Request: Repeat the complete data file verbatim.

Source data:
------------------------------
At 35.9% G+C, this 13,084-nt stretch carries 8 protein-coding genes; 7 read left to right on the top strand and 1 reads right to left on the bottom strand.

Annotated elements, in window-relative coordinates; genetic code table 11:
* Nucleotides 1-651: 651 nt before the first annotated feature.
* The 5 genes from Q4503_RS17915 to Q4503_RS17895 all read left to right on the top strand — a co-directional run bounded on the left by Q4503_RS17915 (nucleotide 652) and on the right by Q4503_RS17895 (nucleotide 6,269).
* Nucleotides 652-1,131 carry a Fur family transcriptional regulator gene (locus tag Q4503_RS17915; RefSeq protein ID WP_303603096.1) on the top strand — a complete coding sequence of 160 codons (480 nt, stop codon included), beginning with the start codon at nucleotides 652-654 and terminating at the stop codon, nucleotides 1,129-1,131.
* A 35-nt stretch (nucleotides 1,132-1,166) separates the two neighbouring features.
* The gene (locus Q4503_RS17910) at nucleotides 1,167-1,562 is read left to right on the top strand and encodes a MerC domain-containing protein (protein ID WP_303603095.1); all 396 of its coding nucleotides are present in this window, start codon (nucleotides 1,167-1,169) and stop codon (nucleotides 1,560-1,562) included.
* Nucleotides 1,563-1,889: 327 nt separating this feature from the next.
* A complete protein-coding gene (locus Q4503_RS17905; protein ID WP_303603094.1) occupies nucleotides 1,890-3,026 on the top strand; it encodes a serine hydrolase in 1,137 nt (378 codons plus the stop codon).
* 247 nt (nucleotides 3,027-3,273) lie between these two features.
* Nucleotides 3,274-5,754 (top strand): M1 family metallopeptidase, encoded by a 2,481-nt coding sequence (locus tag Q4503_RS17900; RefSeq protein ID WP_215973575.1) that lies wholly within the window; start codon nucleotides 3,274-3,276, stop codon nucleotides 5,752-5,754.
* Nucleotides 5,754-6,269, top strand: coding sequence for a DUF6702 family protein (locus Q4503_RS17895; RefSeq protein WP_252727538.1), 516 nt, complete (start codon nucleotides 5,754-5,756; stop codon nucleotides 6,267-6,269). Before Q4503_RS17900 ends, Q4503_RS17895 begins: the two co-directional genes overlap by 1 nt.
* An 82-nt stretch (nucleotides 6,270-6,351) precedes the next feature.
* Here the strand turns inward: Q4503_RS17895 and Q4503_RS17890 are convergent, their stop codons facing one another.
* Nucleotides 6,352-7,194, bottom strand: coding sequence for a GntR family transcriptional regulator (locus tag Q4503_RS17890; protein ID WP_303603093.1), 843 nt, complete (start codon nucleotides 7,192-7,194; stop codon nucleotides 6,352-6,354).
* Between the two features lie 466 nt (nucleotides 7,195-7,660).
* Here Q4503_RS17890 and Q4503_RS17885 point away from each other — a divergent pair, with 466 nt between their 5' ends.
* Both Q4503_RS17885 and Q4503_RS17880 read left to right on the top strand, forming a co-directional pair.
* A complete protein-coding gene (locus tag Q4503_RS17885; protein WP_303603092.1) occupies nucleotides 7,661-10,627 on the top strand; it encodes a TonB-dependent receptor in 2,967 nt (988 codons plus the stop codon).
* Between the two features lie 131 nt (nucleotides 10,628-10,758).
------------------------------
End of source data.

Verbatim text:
At 35.9% G+C, this 13,084-nt stretch carries 8 protein-coding genes; 7 read left to right on the top strand and 1 reads right to left on the bottom strand.

Annotated elements, in window-relative coordinates; genetic code table 11:
* Nucleotides 1-651: 651 nt before the first annotated feature.
* The 5 genes from Q4503_RS17915 to Q4503_RS17895 all read left to right on the top strand — a co-directional run bounded on the left by Q4503_RS17915 (nucleotide 652) and on the right by Q4503_RS17895 (nucleotide 6,269).
* Nucleotides 652-1,131 carry a Fur family transcriptional regulator gene (locus tag Q4503_RS17915; RefSeq protein ID WP_303603096.1) on the top strand — a complete coding sequence of 160 codons (480 nt, stop codon included), beginning with the start codon at nucleotides 652-654 and terminating at the stop codon, nucleotides 1,129-1,131.
* A 35-nt stretch (nucleotides 1,132-1,166) separates the two neighbouring features.
* The gene (locus Q4503_RS17910) at nucleotides 1,167-1,562 is read left to right on the top strand and encodes a MerC domain-containing protein (protein ID WP_303603095.1); all 396 of its coding nucleotides are present in this window, start codon (nucleotides 1,167-1,169) and stop codon (nucleotides 1,560-1,562) included.
* Nucleotides 1,563-1,889: 327 nt separating this feature from the next.
* A complete protein-coding gene (locus Q4503_RS17905; protein ID WP_303603094.1) occupies nucleotides 1,890-3,026 on the top strand; it encodes a serine hydrolase in 1,137 nt (378 codons plus the stop codon).
* 247 nt (nucleotides 3,027-3,273) lie between these two features.
* Nucleotides 3,274-5,754 (top strand): M1 family metallopeptidase, encoded by a 2,481-nt coding sequence (locus tag Q4503_RS17900; RefSeq protein ID WP_215973575.1) that lies wholly within the window; start codon nucleotides 3,274-3,276, stop codon nucleotides 5,752-5,754.
* Nucleotides 5,754-6,269, top strand: coding sequence for a DUF6702 family protein (locus Q4503_RS17895; RefSeq protein WP_252727538.1), 516 nt, complete (start codon nucleotides 5,754-5,756; stop codon nucleotides 6,267-6,269). Before Q4503_RS17900 ends, Q4503_RS17895 begins: the two co-directional genes overlap by 1 nt.
* An 82-nt stretch (nucleotides 6,270-6,351) precedes the next feature.
* Here the strand turns inward: Q4503_RS17895 and Q4503_RS17890 are convergent, their stop codons facing one another.
* Nucleotides 6,352-7,194, bottom strand: coding sequence for a GntR family transcriptional regulator (locus tag Q4503_RS17890; protein ID WP_303603093.1), 843 nt, complete (start codon nucleotides 7,192-7,194; stop codon nucleotides 6,352-6,354).
* Between the two features lie 466 nt (nucleotides 7,195-7,660).
* Here Q4503_RS17890 and Q4503_RS17885 point away from each other — a divergent pair, with 466 nt between their 5' ends.
* Both Q4503_RS17885 and Q4503_RS17880 read left to right on the top strand, forming a co-directional pair.
* A complete protein-coding gene (locus tag Q4503_RS17885; protein WP_303603092.1) occupies nucleotides 7,661-10,627 on the top strand; it encodes a TonB-dependent receptor in 2,967 nt (988 codons plus the stop codon).
* Between the two features lie 131 nt (nucleotides 10,628-10,758).